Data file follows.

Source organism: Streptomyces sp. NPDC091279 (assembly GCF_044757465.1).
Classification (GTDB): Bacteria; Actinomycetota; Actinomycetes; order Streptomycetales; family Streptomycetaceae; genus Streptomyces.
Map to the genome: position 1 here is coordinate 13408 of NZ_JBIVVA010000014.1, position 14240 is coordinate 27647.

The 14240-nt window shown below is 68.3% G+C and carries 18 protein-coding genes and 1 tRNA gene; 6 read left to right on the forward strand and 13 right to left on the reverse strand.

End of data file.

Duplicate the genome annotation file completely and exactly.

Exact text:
Source organism: Streptomyces sp. NPDC091279 (assembly GCF_044757465.1).
Classification (GTDB): Bacteria; Actinomycetota; Actinomycetes; order Streptomycetales; family Streptomycetaceae; genus Streptomyces.
Map to the genome: position 1 here is coordinate 13408 of NZ_JBIVVA010000014.1, position 14240 is coordinate 27647.

The 14240-nt window shown below is 68.3% G+C and carries 18 protein-coding genes and 1 tRNA gene; 6 read left to right on the forward strand and 13 right to left on the reverse strand.